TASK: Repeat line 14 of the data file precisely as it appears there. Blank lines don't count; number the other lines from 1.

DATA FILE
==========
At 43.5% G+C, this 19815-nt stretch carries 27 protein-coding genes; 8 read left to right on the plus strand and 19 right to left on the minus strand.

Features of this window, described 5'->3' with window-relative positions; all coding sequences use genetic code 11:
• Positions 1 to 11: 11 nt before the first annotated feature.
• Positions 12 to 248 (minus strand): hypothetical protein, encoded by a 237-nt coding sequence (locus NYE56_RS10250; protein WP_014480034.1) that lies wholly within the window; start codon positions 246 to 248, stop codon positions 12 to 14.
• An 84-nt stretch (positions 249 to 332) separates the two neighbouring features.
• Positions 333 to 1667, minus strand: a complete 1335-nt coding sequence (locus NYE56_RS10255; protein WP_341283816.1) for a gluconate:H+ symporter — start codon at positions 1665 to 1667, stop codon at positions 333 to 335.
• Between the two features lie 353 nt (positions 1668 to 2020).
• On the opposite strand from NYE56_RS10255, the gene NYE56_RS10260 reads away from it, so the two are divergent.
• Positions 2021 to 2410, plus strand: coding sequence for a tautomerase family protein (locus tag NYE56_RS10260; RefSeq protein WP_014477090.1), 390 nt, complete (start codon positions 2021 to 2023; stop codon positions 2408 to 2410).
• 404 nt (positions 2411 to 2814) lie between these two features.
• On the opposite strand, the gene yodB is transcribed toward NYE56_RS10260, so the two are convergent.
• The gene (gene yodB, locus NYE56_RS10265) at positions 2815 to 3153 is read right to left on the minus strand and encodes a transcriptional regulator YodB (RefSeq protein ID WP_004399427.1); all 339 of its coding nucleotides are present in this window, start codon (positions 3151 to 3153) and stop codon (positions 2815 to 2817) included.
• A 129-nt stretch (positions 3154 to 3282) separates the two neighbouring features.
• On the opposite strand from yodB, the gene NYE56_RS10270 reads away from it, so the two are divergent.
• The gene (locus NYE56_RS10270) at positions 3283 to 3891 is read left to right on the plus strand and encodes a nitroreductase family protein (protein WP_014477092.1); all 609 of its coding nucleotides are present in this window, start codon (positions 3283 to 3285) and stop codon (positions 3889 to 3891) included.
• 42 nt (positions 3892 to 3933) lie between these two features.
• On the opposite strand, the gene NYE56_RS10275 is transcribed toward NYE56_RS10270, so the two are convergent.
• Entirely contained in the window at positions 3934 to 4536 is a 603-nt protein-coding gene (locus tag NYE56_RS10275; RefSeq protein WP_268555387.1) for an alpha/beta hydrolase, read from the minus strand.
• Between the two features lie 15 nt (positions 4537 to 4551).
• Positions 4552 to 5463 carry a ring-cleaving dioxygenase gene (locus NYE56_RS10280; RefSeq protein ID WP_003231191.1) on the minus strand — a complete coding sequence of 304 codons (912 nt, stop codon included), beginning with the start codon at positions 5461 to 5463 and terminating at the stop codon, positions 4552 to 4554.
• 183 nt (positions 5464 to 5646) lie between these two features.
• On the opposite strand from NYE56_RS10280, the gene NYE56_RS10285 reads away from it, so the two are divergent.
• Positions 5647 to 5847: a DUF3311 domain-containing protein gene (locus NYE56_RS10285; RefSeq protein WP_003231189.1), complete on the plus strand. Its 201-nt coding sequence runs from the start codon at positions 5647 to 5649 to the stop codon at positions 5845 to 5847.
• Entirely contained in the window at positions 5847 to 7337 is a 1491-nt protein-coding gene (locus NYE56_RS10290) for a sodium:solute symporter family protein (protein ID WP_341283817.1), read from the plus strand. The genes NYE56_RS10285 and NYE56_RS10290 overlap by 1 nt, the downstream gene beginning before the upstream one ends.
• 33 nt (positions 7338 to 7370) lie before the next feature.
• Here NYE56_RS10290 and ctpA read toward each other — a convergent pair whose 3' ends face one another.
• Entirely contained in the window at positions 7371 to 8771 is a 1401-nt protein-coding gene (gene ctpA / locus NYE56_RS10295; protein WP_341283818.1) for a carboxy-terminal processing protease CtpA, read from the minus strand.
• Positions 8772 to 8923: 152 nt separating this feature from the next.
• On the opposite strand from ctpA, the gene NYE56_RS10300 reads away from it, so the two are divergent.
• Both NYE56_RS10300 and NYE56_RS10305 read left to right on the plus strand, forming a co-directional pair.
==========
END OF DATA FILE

• On the opposite strand from yodB, the gene NYE56_RS10270 reads away from it, so the two are divergent.